When people consider their vote in the current federal election there are two different starting points. One perspective begins with “me,” the individual. A second perspective weighs more the consequences of policies on the whole community.

Conservatives pitch to the “me” voters with appeal to self-interest and personal security. The promise of broad tax cuts is a prime example. Tax cuts and tax incentives motivate the “me” voter with direct personal financial gain, especially for the wealthy. Direct cash payments intended to subsidize family child care costs, tax credits for family recreational expenses and tax free savings accounts all provide direct monetary gains or savings to individuals while depleting the pool of social capital available to address broad community needs.

The platform promises of the other parties, NDP, Liberal, Green and BQ, in general, put more weight on social or collective benefits. Public health care, universal childcare, environmental protection and mandatory public pension increases are all examples. From a “we” or community perspective, tax cuts are negative because, in the end, they lead to reduced or unsustainable services.

This divide between the “me” and the “we” perspective also reinforces an urban and rural divide that is both practical and ideological. Rural residents are in practical terms more ‘on their own’ with respect to many services such as sewer and water, housing, childcare and recreation. It is, therefore, not surprising that they have a higher proportion of Conservative voters. Their ideological space is more often that of the rugged individualist. Some, for example, are offended by the very thought that rifle and shotgun possession should be registered “community” information for purposes of public safety.

Two issues stand out as most critical for urban dwellers. These are affordable housing and community infrastructure replacement. Politicians and pundits of all parties have largely ignored both these issues. The Conservatives have shown the most contempt with Jim Flaherty’s declaration that “the federal government is not in the pothole business.” (In seeming contradiction, they did get well beyond pot holes in Tony Clement’s Ontario riding.)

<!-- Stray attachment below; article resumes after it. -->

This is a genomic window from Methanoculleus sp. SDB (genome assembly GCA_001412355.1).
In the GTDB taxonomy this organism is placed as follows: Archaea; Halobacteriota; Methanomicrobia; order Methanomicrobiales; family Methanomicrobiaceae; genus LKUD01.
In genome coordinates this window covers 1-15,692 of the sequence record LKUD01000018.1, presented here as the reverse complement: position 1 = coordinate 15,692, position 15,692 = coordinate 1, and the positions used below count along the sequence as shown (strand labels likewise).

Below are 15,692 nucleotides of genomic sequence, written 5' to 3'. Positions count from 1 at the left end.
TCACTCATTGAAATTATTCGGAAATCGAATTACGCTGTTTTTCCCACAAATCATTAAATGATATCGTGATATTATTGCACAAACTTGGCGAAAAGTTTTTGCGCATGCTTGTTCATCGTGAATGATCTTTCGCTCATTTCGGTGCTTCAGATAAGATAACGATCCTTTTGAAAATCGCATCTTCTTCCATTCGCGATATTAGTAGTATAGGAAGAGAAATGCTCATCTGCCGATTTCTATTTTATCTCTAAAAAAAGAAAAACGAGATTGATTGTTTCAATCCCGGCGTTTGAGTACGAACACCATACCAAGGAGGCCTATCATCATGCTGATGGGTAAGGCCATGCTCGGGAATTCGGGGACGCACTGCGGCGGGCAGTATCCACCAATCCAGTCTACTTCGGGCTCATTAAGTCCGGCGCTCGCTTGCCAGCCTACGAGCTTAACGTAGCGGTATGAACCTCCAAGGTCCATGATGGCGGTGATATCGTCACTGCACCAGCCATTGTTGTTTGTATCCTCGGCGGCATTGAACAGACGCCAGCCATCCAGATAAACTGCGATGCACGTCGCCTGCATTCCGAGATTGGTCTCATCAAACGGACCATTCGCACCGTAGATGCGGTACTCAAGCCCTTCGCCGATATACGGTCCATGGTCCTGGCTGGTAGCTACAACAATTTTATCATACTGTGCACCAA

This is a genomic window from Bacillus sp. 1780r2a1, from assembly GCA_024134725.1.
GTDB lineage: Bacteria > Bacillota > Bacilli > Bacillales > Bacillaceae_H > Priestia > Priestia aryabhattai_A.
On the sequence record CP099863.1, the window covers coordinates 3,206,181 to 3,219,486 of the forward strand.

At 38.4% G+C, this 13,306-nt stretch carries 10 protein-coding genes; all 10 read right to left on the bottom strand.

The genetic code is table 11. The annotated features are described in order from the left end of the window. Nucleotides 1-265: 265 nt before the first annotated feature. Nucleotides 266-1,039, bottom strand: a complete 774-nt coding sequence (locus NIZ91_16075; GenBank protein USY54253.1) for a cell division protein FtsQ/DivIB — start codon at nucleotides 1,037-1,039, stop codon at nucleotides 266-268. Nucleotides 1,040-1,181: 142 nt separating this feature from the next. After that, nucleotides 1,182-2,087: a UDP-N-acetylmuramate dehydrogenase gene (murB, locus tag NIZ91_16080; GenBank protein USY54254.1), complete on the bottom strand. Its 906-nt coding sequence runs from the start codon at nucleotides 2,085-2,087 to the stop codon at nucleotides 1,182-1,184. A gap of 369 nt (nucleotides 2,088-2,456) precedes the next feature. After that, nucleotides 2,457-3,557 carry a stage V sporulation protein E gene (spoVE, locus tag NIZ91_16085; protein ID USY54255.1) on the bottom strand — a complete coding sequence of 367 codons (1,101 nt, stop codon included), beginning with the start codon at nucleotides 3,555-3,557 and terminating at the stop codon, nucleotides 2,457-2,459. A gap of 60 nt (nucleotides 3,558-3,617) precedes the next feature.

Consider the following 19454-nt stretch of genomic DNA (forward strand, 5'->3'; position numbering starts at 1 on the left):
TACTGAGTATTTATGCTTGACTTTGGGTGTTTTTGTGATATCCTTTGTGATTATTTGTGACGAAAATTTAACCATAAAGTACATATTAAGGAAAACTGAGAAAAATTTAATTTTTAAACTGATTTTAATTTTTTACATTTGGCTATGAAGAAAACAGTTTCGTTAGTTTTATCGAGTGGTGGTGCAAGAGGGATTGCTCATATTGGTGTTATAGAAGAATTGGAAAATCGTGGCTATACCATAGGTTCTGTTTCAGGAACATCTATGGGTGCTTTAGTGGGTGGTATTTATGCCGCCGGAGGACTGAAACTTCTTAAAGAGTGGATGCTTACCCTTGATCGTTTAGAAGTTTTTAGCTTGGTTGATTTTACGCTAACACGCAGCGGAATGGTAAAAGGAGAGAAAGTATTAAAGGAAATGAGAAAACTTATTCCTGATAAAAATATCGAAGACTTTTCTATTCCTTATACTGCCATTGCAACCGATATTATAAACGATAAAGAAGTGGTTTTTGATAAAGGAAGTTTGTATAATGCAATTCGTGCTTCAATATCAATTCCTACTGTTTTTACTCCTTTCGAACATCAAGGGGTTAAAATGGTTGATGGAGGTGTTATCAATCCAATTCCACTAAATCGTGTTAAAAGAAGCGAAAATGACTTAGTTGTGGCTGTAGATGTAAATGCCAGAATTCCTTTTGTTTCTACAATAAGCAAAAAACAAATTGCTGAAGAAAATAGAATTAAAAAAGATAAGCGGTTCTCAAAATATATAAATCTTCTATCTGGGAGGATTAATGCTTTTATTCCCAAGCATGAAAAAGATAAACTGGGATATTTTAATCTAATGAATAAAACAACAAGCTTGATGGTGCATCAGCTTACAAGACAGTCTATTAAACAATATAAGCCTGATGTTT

The essential role of the federal government in addressing current housing needs and priorities cries out for attention in this election. Of similar urgency is the federal role in providing tax tools, or revenue, for repair, replacement and expansion of crumbling community infrastructure such as water and sewer systems. The federal mandate is doubly urgent with first nations communities where water and wastewater standards are a major public health issue.

On affordable housing there is a stark contrast between the parties. While the Liberal, New Democrat and Green platforms all have reference to affordable housing strategies and funding commitments, the Conservatives are largely silent. There is, importantly, a Conservative budget commitment to a one year $400 million extension to the Eco-Energy Retrofit program. This provides federal subsidy grants of up to $5,000 to homeowners who undertake energy-efficient renovations to existing properties. But there are no new commitments to address affordable housing needs. Existing programs have significant budget reductions projected for the next budget year. The Conservatives are continuing the phased abandonment of the federal government role in housing, which began with Liberal Paul Martin’s savage budget cuts, in 1995.

The Conservatives in their election platform make a general commitment to “work with provinces, territories, the Federation of Canadian Municipalities and other stakeholders to develop a long-term plan for public infrastructure that extends beyond the expiry of the Building Canada Plan in 2014.”

While this commitment seems like a hopeful promise, there is a parallel commitment to reduce the annual federal budget by $11 billion per year in order to eliminate the deficit by 2014. This reduction in expenditures is in addition to corporate tax reductions. Corporate taxes are being reduced from 22 to 15 per cent. It’s been estimated this will eliminate $16 billion in annual federal revenues by 2012. Can there be a sustainable plan for infrastructure funding to assist municipalities when the revenue cupboard has been stripped so bare?

Communities across Canada don’t have the luxury of ignoring the pressing housing and infrastructure needs of their citizens. Municipalities lack the tax tools and resources possessed by the provincial and federal governments. Whatever the political stripe of the next federal government, cities and towns depend on a shared federal commitment to address a list of community priorities.

If the “me” voters dominate in the choice of leadership on May 2, community priorities will continue to be neglected. “We” voters need to further mobilize, with all the available networks, to promote understanding of what’s at stake.